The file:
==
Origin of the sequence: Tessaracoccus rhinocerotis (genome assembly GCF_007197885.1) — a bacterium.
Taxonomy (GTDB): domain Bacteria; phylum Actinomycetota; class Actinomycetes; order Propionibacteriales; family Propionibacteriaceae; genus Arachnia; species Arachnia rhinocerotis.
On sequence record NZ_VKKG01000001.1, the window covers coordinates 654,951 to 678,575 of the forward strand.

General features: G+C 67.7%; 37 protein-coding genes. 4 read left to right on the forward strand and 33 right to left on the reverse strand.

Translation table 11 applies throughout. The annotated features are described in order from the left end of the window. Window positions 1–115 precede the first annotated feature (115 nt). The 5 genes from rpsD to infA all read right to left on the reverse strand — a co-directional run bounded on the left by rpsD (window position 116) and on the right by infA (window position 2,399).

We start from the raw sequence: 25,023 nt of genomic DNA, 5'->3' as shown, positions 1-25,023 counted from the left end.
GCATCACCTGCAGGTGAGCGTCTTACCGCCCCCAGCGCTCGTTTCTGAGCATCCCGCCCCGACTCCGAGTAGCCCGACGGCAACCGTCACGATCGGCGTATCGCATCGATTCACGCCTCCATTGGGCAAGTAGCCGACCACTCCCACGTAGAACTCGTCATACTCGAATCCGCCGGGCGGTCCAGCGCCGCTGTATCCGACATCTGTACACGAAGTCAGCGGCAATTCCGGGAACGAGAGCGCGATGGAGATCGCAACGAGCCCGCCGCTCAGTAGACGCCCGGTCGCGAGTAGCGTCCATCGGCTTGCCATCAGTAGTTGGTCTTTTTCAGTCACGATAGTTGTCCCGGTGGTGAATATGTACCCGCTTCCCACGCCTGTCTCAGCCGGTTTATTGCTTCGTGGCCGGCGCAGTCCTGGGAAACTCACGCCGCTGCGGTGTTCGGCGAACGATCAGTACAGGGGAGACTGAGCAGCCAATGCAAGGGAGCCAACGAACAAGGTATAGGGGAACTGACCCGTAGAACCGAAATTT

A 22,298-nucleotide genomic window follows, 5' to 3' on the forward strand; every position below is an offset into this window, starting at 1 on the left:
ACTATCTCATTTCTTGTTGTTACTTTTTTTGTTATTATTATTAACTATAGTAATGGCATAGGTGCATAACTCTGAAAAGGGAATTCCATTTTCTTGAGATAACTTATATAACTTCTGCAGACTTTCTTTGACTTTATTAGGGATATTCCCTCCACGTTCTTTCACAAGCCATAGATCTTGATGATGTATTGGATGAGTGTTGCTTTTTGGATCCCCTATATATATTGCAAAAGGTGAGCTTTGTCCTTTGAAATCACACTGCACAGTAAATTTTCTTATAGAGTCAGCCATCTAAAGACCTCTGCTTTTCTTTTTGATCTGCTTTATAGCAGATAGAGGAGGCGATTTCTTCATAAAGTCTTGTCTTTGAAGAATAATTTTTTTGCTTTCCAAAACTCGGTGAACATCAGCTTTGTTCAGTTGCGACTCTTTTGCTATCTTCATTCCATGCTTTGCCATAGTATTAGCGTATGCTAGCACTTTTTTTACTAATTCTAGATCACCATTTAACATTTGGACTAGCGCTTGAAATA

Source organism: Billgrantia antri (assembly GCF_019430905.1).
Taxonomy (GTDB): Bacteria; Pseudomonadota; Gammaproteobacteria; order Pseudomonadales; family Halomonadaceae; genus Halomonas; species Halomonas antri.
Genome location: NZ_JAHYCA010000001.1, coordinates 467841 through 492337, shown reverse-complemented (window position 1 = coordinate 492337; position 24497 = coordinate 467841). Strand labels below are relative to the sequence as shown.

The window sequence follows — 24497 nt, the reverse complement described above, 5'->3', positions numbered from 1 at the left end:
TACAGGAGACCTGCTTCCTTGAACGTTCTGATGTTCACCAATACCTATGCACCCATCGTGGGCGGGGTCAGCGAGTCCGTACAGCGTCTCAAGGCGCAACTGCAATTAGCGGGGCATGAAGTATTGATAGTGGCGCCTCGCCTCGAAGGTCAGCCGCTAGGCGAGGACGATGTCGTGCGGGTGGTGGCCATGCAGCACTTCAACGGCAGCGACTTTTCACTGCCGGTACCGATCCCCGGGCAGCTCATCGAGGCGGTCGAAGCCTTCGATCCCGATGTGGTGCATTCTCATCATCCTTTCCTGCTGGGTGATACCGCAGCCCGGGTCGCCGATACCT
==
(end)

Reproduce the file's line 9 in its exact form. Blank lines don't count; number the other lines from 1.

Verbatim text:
ACTATCTCATTTCTTGTTGTTACTTTTTTTGTTATTATTATTAACTATAGTAATGGCATAGGTGCATAACTCTGAAAAGGGAATTCCATTTTCTTGAGATAACTTATATAACTTCTGCAGACTTTCTTTGACTTTATTAGGGATATTCCCTCCACGTTCTTTCACAAGCCATAGATCTTGATGATGTATTGGATGAGTGTTGCTTTTTGGATCCCCTATATATATTGCAAAAGGTGAGCTTTGTCCTTTGAAATCACACTGCACAGTAAATTTTCTTATAGAGTCAGCCATCTAAAGACCTCTGCTTTTCTTTTTGATCTGCTTTATAGCAGATAGAGGAGGCGATTTCTTCATAAAGTCTTGTCTTTGAAGAATAATTTTTTTGCTTTCCAAAACTCGGTGAACATCAGCTTTGTTCAGTTGCGACTCTTTTGCTATCTTCATTCCATGCTTTGCCATAGTATTAGCGTATGCTAGCACTTTTTTTACTAATTCTAGATCACCATTTAACATTTGGACTAGCGCTTGAAATA